• Ensuring transparency in the transactions and pricing system of the market area
  • Providing market-led extension services to farmers  
  • Ensuring that farmers are paid for the produce sold on the same day
  • Promoting agricultural processing that will increase the value of the produce
  • Making the availability and dates public on which the agricultural produce is brought to the market
  • Promoting and establishing public-private partnerships (PPP) in these markets. 

Shortcomings in the APMC System

  1. The monopoly of APMC – Monopoly of any trade (barring few exceptions) is bad, whether it is by some MNC corporation by government or by any APMC. It deprives farmers of better customers and consumers from original suppliers.
  2. Entry Barriers – License fees in these markets are highly prohibitive. In many markets, farmers are not allowed to operate. Further, over and above license fee, rent/value for shops is quite high which keeps away competition. At most places, only a group of the village/urban elite operates in APMC.
  3. Cartelization – It is quite often seen that agents in an APMC get together to form a cartel and deliberately restraint from higher bidding. Produce is procured at a manipulatively discovered price and sold at a higher price. Spoils are then shared by participants, leaving farmers in the lurch.
  4. High commission, taxes, and levies – Farmers have to pay commission, marketing fee, APMC cess which pushes up costs. Apart from this many states impose Value Added Tax.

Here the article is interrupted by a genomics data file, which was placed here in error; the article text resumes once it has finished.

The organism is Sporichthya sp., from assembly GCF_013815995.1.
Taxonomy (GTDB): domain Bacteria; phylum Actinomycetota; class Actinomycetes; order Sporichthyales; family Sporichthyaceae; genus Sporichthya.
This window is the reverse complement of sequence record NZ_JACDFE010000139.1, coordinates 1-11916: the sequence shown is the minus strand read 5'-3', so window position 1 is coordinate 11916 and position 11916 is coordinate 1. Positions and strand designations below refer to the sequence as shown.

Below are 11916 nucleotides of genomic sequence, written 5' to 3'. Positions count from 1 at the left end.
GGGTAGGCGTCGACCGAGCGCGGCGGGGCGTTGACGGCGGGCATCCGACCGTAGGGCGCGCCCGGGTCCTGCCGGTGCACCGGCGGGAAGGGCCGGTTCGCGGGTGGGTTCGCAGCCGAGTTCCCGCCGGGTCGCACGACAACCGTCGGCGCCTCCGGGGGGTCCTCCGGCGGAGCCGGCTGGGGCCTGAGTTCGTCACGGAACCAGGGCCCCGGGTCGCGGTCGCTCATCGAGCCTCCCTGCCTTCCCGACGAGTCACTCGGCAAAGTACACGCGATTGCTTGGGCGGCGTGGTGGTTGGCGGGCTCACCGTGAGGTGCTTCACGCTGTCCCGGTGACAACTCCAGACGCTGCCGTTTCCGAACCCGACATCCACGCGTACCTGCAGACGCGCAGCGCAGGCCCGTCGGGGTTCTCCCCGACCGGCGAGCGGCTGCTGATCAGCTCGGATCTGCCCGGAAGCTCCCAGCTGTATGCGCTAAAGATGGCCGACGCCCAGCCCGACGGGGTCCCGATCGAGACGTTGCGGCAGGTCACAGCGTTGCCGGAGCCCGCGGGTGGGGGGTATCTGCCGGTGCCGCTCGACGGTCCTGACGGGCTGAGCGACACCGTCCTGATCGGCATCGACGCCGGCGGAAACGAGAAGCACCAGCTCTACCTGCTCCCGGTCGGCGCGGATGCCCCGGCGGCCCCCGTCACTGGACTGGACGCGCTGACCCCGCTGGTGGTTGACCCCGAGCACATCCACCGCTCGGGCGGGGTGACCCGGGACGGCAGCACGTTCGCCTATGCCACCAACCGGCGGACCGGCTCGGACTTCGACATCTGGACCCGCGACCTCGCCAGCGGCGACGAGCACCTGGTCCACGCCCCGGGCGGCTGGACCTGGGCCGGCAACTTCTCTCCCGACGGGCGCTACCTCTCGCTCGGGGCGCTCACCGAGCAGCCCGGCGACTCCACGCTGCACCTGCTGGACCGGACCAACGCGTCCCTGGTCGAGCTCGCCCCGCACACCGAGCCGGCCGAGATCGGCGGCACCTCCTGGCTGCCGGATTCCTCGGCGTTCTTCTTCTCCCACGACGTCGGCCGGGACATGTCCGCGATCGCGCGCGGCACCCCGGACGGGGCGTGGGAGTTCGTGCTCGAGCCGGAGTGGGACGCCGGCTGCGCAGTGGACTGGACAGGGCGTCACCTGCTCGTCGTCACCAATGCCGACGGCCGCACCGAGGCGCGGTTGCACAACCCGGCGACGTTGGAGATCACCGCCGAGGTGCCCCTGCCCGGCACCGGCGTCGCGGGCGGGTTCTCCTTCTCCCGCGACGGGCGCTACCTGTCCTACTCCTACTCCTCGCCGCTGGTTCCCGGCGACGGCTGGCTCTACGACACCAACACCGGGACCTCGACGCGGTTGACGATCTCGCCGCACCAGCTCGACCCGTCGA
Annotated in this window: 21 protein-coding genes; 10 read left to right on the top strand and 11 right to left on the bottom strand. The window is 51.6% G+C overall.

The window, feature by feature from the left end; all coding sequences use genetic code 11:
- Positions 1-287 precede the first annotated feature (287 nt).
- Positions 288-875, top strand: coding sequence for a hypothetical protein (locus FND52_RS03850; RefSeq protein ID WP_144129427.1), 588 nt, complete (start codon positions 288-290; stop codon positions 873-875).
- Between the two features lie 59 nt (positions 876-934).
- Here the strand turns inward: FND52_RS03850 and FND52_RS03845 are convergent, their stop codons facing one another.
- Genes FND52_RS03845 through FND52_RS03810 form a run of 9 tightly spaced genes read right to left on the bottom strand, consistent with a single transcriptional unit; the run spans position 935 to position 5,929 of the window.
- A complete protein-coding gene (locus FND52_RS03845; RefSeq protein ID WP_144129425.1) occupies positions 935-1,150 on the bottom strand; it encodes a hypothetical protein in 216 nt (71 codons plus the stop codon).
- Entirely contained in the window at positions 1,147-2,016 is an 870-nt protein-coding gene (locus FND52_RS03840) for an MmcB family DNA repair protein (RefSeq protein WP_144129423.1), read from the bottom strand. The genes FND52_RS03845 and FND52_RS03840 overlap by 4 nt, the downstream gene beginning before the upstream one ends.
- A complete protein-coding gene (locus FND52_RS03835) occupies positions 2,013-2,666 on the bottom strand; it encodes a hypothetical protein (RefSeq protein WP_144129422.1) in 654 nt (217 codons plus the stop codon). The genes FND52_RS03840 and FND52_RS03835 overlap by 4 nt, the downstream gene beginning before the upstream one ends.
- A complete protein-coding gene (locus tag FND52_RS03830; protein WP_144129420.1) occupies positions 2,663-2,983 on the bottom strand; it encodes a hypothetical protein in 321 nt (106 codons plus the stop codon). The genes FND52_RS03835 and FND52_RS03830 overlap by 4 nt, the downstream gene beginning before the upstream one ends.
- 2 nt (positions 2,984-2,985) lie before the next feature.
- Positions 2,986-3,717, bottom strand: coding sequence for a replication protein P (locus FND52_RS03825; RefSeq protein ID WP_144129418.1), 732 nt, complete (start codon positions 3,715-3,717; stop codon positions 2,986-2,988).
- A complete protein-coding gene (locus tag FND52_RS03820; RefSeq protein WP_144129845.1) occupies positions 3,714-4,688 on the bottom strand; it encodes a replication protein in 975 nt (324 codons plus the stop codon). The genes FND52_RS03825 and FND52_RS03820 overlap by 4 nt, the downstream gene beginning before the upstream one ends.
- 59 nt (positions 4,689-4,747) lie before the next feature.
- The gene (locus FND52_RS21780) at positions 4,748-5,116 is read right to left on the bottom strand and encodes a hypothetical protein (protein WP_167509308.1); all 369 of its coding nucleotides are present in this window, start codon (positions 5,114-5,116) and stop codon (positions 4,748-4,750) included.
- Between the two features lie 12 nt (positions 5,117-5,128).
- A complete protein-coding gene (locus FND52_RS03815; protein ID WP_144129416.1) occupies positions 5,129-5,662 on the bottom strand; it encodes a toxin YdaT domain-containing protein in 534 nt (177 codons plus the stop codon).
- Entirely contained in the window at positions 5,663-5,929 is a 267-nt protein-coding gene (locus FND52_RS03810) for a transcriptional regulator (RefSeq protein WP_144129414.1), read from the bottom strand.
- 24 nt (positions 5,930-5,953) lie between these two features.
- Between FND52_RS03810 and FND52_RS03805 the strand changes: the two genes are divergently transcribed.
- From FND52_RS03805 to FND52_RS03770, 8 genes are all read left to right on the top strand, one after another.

5. Conflict of Interest – APMC plays the dual role of regulator and Market. Consequently, its role as regulator is undermined by vested interest in the lucrative trade. They despite inefficiency won’t let go of any control. Generally, members and chairman are nominated/elected out of the agents operating in that market.
  6. Other Manipulations – Agents have a tendency to block a part of the payment for unexplained or fictitious reasons. Farmer is sometimes refused a payment slip (which acknowledges sale and payment) which is essential for him to get a loan.

Click on the link to read more about Issues related to Indian Agricultural Sector.

Essential Commodities Act (ECA), 1955

  • The ECA has been used by the Government to regulate the production, supply and distribution of a whole host of commodities it declares ‘essential in order to make them available to consumers at fair prices.
  • The ECA gives consumers protection against irrational spikes in prices of essential commodities. However, it has acted against the interest of the farmers.
  • This has thwarted the creation of integrated value chains across the country.
  • ECA has its roots in the Defence of India Rules of 1943, when India was ravaged by famine and was facing the effects of World War II.
    • It was scarcity-era legislation.
    • By the mid-1960s, hit by back-to-back droughts, India had to depend upon wheat imports from the US and the country was labelled as a “ship to mouth” economy.
    • However, today, India is the largest exporter of rice in the world and the second-largest producer of both wheat and rice, after China.

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To know more about other Government Exams, visit the linked article. For more related articles visit the links given in the table below:

Related Links:

Does India’s Agriculture Policy need a Relook Farm Loan Waiver
National Bank for Agriculture and Rural Development (NABARD) Pradhan Mantri Fasal Bima Yojana (PMFBY)